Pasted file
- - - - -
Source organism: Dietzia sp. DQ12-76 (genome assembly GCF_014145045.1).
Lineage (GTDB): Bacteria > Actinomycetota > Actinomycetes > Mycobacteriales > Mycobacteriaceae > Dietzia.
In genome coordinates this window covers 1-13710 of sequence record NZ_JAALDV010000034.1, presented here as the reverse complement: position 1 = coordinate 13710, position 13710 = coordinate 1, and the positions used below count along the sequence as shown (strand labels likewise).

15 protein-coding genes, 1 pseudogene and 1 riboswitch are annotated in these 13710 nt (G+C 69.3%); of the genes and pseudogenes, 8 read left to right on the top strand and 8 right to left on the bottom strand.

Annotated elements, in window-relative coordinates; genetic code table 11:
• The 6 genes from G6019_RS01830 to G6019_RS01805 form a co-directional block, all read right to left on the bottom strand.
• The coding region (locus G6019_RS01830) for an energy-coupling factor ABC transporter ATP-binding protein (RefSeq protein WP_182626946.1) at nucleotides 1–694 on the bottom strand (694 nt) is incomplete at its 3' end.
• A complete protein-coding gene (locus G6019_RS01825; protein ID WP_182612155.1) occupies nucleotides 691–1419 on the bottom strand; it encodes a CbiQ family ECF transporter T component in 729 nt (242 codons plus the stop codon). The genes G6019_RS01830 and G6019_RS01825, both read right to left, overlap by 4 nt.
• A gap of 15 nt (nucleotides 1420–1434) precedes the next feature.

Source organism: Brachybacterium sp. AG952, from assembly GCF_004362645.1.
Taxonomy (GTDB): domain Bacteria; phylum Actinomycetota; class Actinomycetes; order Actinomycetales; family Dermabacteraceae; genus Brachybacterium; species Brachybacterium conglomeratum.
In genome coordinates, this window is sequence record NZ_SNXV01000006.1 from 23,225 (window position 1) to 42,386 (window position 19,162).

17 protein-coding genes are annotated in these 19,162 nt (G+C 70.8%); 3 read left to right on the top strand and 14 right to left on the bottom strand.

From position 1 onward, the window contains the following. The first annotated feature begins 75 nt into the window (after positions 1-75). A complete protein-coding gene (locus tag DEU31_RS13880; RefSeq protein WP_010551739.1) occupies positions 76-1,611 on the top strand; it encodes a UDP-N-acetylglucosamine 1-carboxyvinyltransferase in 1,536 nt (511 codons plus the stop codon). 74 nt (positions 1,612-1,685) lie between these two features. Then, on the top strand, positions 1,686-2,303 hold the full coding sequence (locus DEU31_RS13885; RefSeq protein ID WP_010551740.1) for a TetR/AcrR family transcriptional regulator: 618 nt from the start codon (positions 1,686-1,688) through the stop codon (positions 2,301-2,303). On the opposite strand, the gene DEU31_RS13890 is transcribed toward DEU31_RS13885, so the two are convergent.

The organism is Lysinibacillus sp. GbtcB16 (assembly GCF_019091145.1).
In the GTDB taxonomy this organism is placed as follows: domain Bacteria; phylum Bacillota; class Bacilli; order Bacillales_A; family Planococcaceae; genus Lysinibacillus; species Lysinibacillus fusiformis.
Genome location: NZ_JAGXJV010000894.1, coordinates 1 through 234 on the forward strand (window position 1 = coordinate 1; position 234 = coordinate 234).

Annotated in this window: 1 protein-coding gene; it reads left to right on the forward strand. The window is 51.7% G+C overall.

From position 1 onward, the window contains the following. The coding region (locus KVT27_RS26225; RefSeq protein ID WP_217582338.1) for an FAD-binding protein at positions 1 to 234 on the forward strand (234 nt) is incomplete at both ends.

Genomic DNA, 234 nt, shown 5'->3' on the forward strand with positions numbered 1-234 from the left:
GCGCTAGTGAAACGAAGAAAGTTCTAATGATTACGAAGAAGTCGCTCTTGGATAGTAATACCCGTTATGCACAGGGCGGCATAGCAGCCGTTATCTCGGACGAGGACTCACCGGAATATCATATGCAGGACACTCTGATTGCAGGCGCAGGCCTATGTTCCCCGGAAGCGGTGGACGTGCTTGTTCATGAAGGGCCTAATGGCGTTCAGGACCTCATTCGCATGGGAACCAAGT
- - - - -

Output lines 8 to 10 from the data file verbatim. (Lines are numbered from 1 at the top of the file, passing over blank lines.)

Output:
• A complete protein-coding gene (locus G6019_RS01825; protein ID WP_182612155.1) occupies nucleotides 691–1419 on the bottom strand; it encodes a CbiQ family ECF transporter T component in 729 nt (242 codons plus the stop codon). The genes G6019_RS01830 and G6019_RS01825, both read right to left, overlap by 4 nt.
• A gap of 15 nt (nucleotides 1420–1434) precedes the next feature.

Source organism: Brachybacterium sp. AG952, from assembly GCF_004362645.1.